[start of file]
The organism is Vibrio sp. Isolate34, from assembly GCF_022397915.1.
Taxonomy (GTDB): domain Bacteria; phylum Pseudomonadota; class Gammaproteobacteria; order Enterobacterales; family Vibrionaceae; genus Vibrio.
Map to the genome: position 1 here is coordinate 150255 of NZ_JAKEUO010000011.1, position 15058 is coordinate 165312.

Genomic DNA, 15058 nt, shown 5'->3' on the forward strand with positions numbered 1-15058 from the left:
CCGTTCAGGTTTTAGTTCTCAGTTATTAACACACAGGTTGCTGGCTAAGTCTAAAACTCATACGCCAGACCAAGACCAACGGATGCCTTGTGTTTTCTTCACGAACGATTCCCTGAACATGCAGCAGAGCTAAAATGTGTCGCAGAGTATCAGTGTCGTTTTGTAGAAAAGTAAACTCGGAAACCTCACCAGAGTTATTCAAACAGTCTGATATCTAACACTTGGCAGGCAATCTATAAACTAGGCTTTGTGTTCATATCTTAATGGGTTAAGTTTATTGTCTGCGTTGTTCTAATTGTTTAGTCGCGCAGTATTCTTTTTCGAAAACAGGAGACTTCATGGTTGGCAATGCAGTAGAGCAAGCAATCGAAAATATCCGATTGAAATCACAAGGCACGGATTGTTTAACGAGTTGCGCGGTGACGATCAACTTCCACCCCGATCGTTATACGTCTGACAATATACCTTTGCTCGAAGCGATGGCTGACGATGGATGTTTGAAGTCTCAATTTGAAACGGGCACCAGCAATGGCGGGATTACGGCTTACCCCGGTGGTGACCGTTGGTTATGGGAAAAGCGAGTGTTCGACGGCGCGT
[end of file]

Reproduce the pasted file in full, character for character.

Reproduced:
The organism is Vibrio sp. Isolate34, from assembly GCF_022397915.1.
Taxonomy (GTDB): domain Bacteria; phylum Pseudomonadota; class Gammaproteobacteria; order Enterobacterales; family Vibrionaceae; genus Vibrio.
Map to the genome: position 1 here is coordinate 150255 of NZ_JAKEUO010000011.1, position 15058 is coordinate 165312.

Genomic DNA, 15058 nt, shown 5'->3' on the forward strand with positions numbered 1-15058 from the left:
CCGTTCAGGTTTTAGTTCTCAGTTATTAACACACAGGTTGCTGGCTAAGTCTAAAACTCATACGCCAGACCAAGACCAACGGATGCCTTGTGTTTTCTTCACGAACGATTCCCTGAACATGCAGCAGAGCTAAAATGTGTCGCAGAGTATCAGTGTCGTTTTGTAGAAAAGTAAACTCGGAAACCTCACCAGAGTTATTCAAACAGTCTGATATCTAACACTTGGCAGGCAATCTATAAACTAGGCTTTGTGTTCATATCTTAATGGGTTAAGTTTATTGTCTGCGTTGTTCTAATTGTTTAGTCGCGCAGTATTCTTTTTCGAAAACAGGAGACTTCATGGTTGGCAATGCAGTAGAGCAAGCAATCGAAAATATCCGATTGAAATCACAAGGCACGGATTGTTTAACGAGTTGCGCGGTGACGATCAACTTCCACCCCGATCGTTATACGTCTGACAATATACCTTTGCTCGAAGCGATGGCTGACGATGGATGTTTGAAGTCTCAATTTGAAACGGGCACCAGCAATGGCGGGATTACGGCTTACCCCGGTGGTGACCGTTGGTTATGGGAAAAGCGAGTGTTCGACGGCGCGT